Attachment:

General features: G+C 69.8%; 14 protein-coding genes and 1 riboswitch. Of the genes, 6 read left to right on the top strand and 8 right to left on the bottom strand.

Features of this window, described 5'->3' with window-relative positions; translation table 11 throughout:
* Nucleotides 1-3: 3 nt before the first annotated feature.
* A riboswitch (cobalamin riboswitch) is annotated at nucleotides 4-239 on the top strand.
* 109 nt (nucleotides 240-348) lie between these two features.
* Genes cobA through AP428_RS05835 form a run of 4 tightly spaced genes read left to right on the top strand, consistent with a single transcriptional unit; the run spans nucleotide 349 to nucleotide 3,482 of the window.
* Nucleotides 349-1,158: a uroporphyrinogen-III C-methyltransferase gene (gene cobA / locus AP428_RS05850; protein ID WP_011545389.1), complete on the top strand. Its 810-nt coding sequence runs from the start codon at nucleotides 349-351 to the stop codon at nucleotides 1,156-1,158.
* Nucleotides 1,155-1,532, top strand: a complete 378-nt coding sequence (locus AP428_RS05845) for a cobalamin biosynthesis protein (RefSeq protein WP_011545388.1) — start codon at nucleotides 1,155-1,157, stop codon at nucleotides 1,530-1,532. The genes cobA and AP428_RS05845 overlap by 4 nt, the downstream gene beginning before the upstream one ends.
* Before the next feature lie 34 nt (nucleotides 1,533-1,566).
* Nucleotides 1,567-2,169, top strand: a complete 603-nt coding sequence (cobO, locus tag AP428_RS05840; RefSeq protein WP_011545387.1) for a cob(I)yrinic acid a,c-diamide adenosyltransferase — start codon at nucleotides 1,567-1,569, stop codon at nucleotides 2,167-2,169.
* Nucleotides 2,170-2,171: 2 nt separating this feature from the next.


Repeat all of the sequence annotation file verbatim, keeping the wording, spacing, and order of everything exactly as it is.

General features: G+C 69.8%; 14 protein-coding genes and 1 riboswitch. Of the genes, 6 read left to right on the top strand and 8 right to left on the bottom strand.

Features of this window, described 5'->3' with window-relative positions; translation table 11 throughout:
* Nucleotides 1-3: 3 nt before the first annotated feature.
* A riboswitch (cobalamin riboswitch) is annotated at nucleotides 4-239 on the top strand.
* 109 nt (nucleotides 240-348) lie between these two features.
* Genes cobA through AP428_RS05835 form a run of 4 tightly spaced genes read left to right on the top strand, consistent with a single transcriptional unit; the run spans nucleotide 349 to nucleotide 3,482 of the window.
* Nucleotides 349-1,158: a uroporphyrinogen-III C-methyltransferase gene (gene cobA / locus AP428_RS05850; protein ID WP_011545389.1), complete on the top strand. Its 810-nt coding sequence runs from the start codon at nucleotides 349-351 to the stop codon at nucleotides 1,156-1,158.
* Nucleotides 1,155-1,532, top strand: a complete 378-nt coding sequence (locus AP428_RS05845) for a cobalamin biosynthesis protein (RefSeq protein WP_011545388.1) — start codon at nucleotides 1,155-1,157, stop codon at nucleotides 1,530-1,532. The genes cobA and AP428_RS05845 overlap by 4 nt, the downstream gene beginning before the upstream one ends.
* Before the next feature lie 34 nt (nucleotides 1,533-1,566).
* Nucleotides 1,567-2,169, top strand: a complete 603-nt coding sequence (cobO, locus tag AP428_RS05840; RefSeq protein WP_011545387.1) for a cob(I)yrinic acid a,c-diamide adenosyltransferase — start codon at nucleotides 1,567-1,569, stop codon at nucleotides 2,167-2,169.
* Nucleotides 2,170-2,171: 2 nt separating this feature from the next.